I realize that assessing parents in terms of kid readiness is probably a touchy subject but I still believe it's a valid question to be asking and one that needs to be asked if folks are serious about making headway on improving childhood illiteracy. Either that or we just need to accept that there will always be some form of illiteracy present in the world - which is closer to what I personally believe.

On that note, another observation I made during the day is that there seems to be a negative connotation that comes along with being illiterate. And we wonder why folks who are illiterate aren't so quick to raise their hand and say, "yes, that's me, I can't read!" This  makes me think that another area in need of improvement is to lessen the stigma associated with illiteracy and exercise some compassion when attempting to reach out to our neighbors whom the rest of us reading-folk label as "illiterate." I don't believe that the illiterate population is choosing not to learn how to read just to spite the rest of us so, why do we take it so personally? To really fan the flames on this discussion, might I point out several adults I know who have told me that they don't want to learn how to use a computer, email, cell phone, etc. Aren't they choosing to be technologically illiterate? Or how about the folks who, "only learn what they have to in order to do the bare minimum," in regards to computers? I'd say that sounds like a funcational technologically illiterate mindset, wouldn't you?

The last observation I'll share with you is one that I tried to voice during the morning debrief but that I'm not sure I expressed myself clearly.

Basically, I believe that literacy itself is changing. I'm not saying that how we are defining literacy is changing (even though we are or at least we're trying to) but that literacy is organically evolving into something else that we have no control over and that I believe we are not prepared for.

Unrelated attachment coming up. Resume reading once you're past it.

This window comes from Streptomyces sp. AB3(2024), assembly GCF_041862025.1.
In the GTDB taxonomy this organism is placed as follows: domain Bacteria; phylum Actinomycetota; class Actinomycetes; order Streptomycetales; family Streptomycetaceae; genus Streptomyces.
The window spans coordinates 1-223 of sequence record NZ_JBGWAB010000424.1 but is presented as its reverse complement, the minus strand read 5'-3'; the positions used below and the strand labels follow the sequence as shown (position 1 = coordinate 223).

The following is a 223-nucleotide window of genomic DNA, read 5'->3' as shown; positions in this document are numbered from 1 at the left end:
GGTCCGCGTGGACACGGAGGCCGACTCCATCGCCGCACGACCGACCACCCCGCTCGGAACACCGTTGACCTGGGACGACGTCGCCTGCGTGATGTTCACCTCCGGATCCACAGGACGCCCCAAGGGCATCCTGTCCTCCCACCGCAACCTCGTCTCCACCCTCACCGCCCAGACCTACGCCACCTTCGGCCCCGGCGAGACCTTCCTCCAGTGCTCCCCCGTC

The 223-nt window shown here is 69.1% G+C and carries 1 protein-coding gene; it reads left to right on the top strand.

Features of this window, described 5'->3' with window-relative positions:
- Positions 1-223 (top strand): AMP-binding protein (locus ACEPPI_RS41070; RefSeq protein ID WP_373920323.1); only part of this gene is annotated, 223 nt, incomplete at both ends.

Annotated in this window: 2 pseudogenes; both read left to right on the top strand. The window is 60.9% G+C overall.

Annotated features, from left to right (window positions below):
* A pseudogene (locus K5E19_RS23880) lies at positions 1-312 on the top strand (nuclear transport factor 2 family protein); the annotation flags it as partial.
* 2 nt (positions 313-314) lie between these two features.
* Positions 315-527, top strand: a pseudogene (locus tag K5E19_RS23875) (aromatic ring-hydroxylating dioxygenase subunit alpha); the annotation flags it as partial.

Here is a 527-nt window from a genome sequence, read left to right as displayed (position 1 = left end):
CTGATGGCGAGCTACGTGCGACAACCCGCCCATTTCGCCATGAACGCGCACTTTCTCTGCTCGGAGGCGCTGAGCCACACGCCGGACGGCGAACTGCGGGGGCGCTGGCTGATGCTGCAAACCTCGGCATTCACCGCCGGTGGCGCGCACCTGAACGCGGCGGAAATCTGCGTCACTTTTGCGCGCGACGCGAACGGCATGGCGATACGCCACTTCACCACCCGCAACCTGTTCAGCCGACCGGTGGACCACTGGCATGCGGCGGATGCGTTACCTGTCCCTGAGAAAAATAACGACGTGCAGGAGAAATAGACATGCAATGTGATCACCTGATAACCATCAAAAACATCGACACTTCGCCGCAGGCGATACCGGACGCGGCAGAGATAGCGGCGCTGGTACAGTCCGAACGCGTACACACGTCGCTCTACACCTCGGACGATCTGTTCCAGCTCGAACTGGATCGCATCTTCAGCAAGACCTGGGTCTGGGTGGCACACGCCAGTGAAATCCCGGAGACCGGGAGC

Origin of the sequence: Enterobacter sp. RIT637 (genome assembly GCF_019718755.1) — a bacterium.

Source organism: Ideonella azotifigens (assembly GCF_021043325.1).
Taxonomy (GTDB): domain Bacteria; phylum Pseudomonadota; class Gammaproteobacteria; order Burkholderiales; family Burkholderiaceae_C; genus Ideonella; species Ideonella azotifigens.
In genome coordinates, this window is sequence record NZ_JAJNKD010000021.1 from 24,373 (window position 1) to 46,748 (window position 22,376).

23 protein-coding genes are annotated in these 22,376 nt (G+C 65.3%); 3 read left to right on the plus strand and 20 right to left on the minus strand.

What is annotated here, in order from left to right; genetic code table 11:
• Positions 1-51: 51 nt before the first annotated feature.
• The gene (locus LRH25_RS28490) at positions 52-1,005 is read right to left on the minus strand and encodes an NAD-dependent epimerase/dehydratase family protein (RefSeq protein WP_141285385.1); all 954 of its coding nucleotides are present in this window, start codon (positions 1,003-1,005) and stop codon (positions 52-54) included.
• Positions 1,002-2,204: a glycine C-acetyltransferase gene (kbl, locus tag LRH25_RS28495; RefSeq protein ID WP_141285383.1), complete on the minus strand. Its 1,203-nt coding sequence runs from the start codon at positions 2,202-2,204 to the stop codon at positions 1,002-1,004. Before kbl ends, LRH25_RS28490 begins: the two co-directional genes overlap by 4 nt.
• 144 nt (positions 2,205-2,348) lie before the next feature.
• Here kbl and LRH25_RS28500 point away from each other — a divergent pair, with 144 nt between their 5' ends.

For instance, the English language is evolving - in 2011 the Oxford English Dictionary added OMG, LOL, and FYI to its pages. So, when one of Friday's presenters told a story of how a student turned in a term paper written solely in text-speak I thought, "how creative!" But that obviously wasn't how the teacher received the paper. Now, I don't know what the topic was and I don't know what the criteria was for the paper so, I'm purely reacting based on how fun it must have been for that student to write that paper and I'm also thinking of different contexts when I would think that writing in text-speak would be completely appropriate and creative (creative writing course, communications course, etc).

Literacy is based on language, right? So, if d language is changing (evolving) is it fair 4 us 2 say that individuals who write n text-speak (aka use an expanded vocabulary) r not enhancing their literacy bt degrading it? I dsagre. D mor waz we knw h2 comnc8, d btr - IMHO. Tru, contxt plays a big pt n der r vry wel tyms wen text-speak prolly isn't suitable accrdng 2 societal norms bt I bleev that will chng n tym.

If you consider yourself text-speak illiterate, that's ok! Join the crowd. There are free tools to help you such as Lingo2Word.

To tie in one last point with my "text-speak is helping the English language to evolve" argument, I'd like to say that this isn't the first time the language has adopted abbreviated version of its vernacular. Just look at the differences between British English and American English. We dropped Her Majesty's u's in behaviour, saviour, paviour, and favour, etc. We also dropped the s in towards, forwards, and rightwards. American English also shortened British phrases like skimmed milk (we say skim milk), dolls' house (we say dollhouse); barber's shop (we say barbershop).

Hmm, something just occurred to me. Maybe text-speak is the next version of Pidgin English?! See, if we pay attention we can experience the creation of a new language. How often does that happen? All we have to do is open our minds to the experience and incorporate it into what we already know about teaching language and literacy.

thx 4 rdng! :) LOL

Summit 2013: Location Update

Cacapon is not available for Nov. 11, 2013 but they are some place we might consider in future years. Here's the 411:

Is your facility available on Nov. 11, 2013?